The June Motel was created by April Brown and Sarah Sklash – two best friends who share a love for discovering new travel destinations, good wine, and creative designs. In 2016 they quit their jobs in Toronto and made the leap into the world of motels, purchasing a faded roadside motel in Prince Edward County. They rolled-up their sleeves, gave the place a makeover, and reimagined the motel experience for people like them. Today, local hospitality is served-up with a chilled glass of wine at check-in – just the way they like it! Staying there is all about living outdoors in the sunshine and enjoying the simple pleasures of life in beautiful open spaces.
Since opening, The June has been turning heads for their rosé state of mind and colourful doors. The ambience has proved a hit for girls’ getaways and for couples on mini-breaks. So much so that the duo went ahead with a second motel property in Sauble Beach, Ontario – The June Motel & Swim Club – which they have finished renovating and opened during the summer.
But there were moments during the initial wave of the COVID-19 global pandemic when the pair thought their dream was at risk. Motelier Sarah Sklash relates the impact of the first wave in the early part of 2020: “we had planned on opening at the beginning of April, when the mayor here asked accommodations to stay closed, we ended up staying closed for all of April, all of May, and June was a very, very slow month for us. The other thing that was really scary is we also had taken guest deposits when they booked. So I think we had about $100,000 – we have a generous cancellation policy, even more generous this year – so we had to return about $100,000 to guests who had cancelled their reservations.”
“The other thing is we did purchase our second motel, this is in Sauble Beach, so we actually worked with the Community Futures there as well, which was really wonderful.”
Support from the Regional Relief and Recovery Fund (RRRF), a local fund backed by the Government of Canada through the Federal Economic Development Agency for Southern Ontario, offered the June Motel a “safety net” for their business, and provided comfort as they navigated the first wave of the pandemic.
“We were supposed to open early in the Spring and ended up being 4 or 5 months delayed in opening so, it was a very difficult year.”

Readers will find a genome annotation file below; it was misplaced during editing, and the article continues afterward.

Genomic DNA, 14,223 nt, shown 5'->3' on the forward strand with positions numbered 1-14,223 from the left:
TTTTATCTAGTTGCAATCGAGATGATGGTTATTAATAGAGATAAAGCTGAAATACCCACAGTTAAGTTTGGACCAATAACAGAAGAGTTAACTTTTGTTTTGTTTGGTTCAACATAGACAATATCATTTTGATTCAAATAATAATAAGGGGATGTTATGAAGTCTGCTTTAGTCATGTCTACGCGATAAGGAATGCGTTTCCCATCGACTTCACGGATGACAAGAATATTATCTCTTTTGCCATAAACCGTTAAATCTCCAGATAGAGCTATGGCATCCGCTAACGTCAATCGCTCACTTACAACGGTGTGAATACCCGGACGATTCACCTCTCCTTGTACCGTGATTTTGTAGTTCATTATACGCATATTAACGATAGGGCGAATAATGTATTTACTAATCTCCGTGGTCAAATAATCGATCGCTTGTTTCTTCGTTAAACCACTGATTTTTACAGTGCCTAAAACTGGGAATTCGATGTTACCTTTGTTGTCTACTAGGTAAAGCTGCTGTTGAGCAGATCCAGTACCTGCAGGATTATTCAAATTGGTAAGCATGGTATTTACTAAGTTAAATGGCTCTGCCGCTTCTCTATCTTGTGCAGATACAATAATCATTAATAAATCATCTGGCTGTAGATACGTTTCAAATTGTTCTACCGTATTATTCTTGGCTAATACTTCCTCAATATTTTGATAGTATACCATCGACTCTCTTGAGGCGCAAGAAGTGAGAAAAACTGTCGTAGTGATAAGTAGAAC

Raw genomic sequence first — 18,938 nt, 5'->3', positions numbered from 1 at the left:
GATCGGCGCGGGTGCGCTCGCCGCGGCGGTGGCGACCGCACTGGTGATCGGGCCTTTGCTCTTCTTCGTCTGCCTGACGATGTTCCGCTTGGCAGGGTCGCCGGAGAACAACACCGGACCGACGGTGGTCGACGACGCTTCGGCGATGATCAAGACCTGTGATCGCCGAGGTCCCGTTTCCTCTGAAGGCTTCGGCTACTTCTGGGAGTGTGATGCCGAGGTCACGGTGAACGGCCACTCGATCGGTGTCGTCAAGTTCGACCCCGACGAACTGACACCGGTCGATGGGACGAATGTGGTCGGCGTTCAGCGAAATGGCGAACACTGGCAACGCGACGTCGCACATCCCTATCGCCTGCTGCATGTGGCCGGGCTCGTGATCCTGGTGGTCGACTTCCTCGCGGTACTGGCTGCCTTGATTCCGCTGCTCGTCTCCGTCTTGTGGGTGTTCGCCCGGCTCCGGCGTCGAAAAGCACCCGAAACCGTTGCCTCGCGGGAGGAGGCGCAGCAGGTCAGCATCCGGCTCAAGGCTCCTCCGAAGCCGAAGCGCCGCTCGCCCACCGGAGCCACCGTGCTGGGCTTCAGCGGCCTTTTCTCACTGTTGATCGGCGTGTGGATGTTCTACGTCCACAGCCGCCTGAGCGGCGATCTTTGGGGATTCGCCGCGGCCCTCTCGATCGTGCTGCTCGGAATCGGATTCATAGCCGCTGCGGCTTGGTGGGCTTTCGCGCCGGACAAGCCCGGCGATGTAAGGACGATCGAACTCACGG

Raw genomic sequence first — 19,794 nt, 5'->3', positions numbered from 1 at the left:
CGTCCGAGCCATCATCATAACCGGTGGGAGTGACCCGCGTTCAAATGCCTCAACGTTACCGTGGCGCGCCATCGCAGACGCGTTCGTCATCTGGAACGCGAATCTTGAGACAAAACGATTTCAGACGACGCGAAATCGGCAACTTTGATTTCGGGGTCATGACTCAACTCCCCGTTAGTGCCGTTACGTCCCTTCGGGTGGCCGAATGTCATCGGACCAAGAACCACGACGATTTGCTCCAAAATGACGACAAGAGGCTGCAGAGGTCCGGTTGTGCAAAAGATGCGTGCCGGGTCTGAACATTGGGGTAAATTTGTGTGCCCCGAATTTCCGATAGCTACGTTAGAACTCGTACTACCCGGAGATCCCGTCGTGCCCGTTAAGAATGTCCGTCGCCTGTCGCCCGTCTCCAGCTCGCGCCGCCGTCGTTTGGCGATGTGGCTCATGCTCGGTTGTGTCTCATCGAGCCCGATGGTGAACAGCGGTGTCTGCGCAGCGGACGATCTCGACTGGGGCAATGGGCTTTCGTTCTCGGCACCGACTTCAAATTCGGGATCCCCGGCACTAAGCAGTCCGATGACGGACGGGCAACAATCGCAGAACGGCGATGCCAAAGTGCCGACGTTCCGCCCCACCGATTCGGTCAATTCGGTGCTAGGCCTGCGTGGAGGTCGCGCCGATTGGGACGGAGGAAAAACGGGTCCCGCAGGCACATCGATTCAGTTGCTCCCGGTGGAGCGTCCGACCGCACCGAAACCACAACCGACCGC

“So what I always needed to feel comfortable with is knowing it’s not just about making it through the first wave but we won’t start seeing our revenue coming in again until next spring. So it was making sure that we had in our cash flow forecasting that we would be able to cover all the ongoing expenses that we had, until we reopened next spring.”
After delayed openings, The June Motel ended up having a very busy summer season, before closing for the winter.
They worked to change the way they did things, making sure everything was cleaned thoroughly, closing common areas like their lobby – and moving to fully contact-less check in. They shifted their target market, and recreated experiences that the June was known for (girls getaway trips, group events, Bohemian Forest dinners) so that they were appropriate and safe during a pandemic.
Although they paused some projects, they shifted their focus to building out their digital channels.
When asked if Sarah had any advice for other business people, she says: “It’s a tough question and all I can speak from is our experience, and what we’re seeing. I think one thing, is right now, the message is so strong about shop local. And I think you should do what you can to really lean into that, and one thing we always like to do is collaborate and support other local businesses as well. So even if it’s not just about talking about ‘shop the June’, it’s about shopping local. So we are trying to share that message, and I think it’s a bit of good karma and kind of shifts back to us. “
“The other thing, and it’s a tricky one, but I think it’s spending your money really wisely right now. We always have projects that we want to take on. So it’s really looking at what are the projects that you can put off until things return to normal, or you’re confident that you have the cash to do so. But not also stopping the growth of your business. So while there’s renovations that we are putting a pause on, we are starting to work on rebuilding our e-commerce site as well, so that we can adapt and be ready for this new world. “